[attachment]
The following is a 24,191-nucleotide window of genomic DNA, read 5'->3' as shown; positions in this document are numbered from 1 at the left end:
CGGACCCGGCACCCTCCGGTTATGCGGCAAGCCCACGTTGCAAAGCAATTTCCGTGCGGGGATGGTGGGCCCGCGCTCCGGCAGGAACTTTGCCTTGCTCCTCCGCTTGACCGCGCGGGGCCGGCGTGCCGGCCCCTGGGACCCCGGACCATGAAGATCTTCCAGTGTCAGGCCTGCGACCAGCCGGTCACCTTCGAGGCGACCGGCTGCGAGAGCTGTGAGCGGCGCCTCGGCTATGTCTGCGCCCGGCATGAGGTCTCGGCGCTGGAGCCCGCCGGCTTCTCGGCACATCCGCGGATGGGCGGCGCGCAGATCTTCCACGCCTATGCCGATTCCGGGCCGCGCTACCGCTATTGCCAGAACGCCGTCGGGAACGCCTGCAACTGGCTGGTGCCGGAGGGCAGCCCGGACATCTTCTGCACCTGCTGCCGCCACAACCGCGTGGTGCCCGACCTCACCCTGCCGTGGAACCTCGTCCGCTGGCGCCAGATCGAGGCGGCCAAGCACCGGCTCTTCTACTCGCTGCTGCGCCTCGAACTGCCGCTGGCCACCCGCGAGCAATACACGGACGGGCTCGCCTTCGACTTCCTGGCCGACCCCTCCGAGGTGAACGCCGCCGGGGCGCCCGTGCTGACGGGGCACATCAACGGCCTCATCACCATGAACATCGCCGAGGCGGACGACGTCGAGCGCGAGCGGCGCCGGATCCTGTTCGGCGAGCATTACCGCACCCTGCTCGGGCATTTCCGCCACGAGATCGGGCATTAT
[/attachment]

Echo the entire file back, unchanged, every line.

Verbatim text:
The following is a 24,191-nucleotide window of genomic DNA, read 5'->3' as shown; positions in this document are numbered from 1 at the left end:
CGGACCCGGCACCCTCCGGTTATGCGGCAAGCCCACGTTGCAAAGCAATTTCCGTGCGGGGATGGTGGGCCCGCGCTCCGGCAGGAACTTTGCCTTGCTCCTCCGCTTGACCGCGCGGGGCCGGCGTGCCGGCCCCTGGGACCCCGGACCATGAAGATCTTCCAGTGTCAGGCCTGCGACCAGCCGGTCACCTTCGAGGCGACCGGCTGCGAGAGCTGTGAGCGGCGCCTCGGCTATGTCTGCGCCCGGCATGAGGTCTCGGCGCTGGAGCCCGCCGGCTTCTCGGCACATCCGCGGATGGGCGGCGCGCAGATCTTCCACGCCTATGCCGATTCCGGGCCGCGCTACCGCTATTGCCAGAACGCCGTCGGGAACGCCTGCAACTGGCTGGTGCCGGAGGGCAGCCCGGACATCTTCTGCACCTGCTGCCGCCACAACCGCGTGGTGCCCGACCTCACCCTGCCGTGGAACCTCGTCCGCTGGCGCCAGATCGAGGCGGCCAAGCACCGGCTCTTCTACTCGCTGCTGCGCCTCGAACTGCCGCTGGCCACCCGCGAGCAATACACGGACGGGCTCGCCTTCGACTTCCTGGCCGACCCCTCCGAGGTGAACGCCGCCGGGGCGCCCGTGCTGACGGGGCACATCAACGGCCTCATCACCATGAACATCGCCGAGGCGGACGACGTCGAGCGCGAGCGGCGCCGGATCCTGTTCGGCGAGCATTACCGCACCCTGCTCGGGCATTTCCGCCACGAGATCGGGCATTAT